So the writer’s blockade I discussed several weeks ago didn’t ebb away. I did everything in my power to make it do so: I attended and participated in my online workshop, I sent some short stories out to literary journals, and I held an annual review with my writing-self to assess what I’ve done in the past year and to lay out firm goals for the next one. Oddly, despite all this effort, the novel that I’ve been so scared to get back to – tentatively titled Midway – didn’t magically write itself.
Truthfully, I’ve never been this stuck on a project before, and I’m beginning to panic a bit. They say that desperate times call for desperate measures, though, and so it’s time for a desperate measure on my part: NaNoWriMo.*
I’ll be honest – I’ve been a skeptic about the NaNoWriMo party. Worse, I’ve been a bit of a snob about it. (“Write a novel in a month? Feh. Whose muse shows up on demand?”) I’m not proud of my snobbery, but NaNoWriMo just seemed so…wordy. Or word-county, maybe. Under-inspired. Sweat-based. Grinding.
The problem I’m now facing, though, is that my muse isn’t showing up. Like, at all. Despite my rational brain and my extreme work-ethic, returning to work on Midway is terrifying. I’m paralyzed in the face of this book, and I don’t have the time to figure out why: I just need to get some words down on the page and keep pushing forward.
Enter NaNoWriMo, which I’ll take, gratefully, with an extra-large slice of humble pie.
The opportunity to add 50,000 words to Midway in the month of November, the requirement to do so, is an absolute gift. Joining the NaNoWriMo party simplifies the task of working on this novel: I’m not at all about quality in November; I’m about word count. And I have to write the words, good or bad – that’s the gift of the whole thing. The bar lowers from writing a good novel to just writing a bunch of words.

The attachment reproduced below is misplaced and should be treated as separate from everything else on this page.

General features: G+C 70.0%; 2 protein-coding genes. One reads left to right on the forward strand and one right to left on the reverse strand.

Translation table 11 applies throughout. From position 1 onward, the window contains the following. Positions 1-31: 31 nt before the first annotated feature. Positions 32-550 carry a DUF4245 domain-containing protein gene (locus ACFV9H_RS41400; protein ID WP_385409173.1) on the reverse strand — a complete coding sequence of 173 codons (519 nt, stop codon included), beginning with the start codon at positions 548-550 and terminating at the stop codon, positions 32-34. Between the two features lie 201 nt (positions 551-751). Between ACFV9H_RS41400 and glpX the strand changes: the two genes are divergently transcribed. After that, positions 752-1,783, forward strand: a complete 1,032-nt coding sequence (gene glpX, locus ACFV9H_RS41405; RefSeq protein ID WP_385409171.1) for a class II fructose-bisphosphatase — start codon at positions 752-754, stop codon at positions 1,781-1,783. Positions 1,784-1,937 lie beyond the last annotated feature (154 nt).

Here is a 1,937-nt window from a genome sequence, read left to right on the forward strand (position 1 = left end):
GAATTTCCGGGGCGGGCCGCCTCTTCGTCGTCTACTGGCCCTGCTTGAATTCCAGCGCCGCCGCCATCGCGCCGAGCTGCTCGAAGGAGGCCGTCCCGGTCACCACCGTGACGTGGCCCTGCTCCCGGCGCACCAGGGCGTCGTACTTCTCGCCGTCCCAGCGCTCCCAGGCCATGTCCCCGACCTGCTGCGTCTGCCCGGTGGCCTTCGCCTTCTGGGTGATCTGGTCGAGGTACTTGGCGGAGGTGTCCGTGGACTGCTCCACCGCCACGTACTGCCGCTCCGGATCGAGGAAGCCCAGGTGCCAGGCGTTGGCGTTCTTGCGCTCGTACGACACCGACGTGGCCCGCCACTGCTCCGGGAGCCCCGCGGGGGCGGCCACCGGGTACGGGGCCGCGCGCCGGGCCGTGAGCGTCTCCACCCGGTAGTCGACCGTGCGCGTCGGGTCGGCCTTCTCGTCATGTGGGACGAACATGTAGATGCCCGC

I’ve worked like this before, actually. I wrote my first novel, Privations, solely to get a first bad book out of the way: all first novels are crap, I figured, and I wanted to get beyond that to my second book, which I hoped might actually be good. I wrote Privations in daily 30 minute chunks – all the time I had available with two small kids to care for. Somehow, the combination of setting the bar low (bad book) and writing at breakneck speed in short bursts allowed me to finish a draft. I didn’t stop there, of course. It took 18 months of further writing and revising to turn Privations into something I was willing to send to agents.
And I won’t stop working on Midway at the end of November. But right now I need to start working on the book again, and I know instinctively that NaNoWriMo will help me push through the terror and do so. So NaNoWriMo, please forgive my past attitude: it wasn’t you, it was me, and I apologize and thank you in advance for helping me keep on keeping on.
*For those who may not know, National Novel Writing Month (NaNoWriMo) is a virtual “writing group” of hundreds of thousands of people who pledge to create a 50,000 word (minimum) novel during the month of November. Come join the party!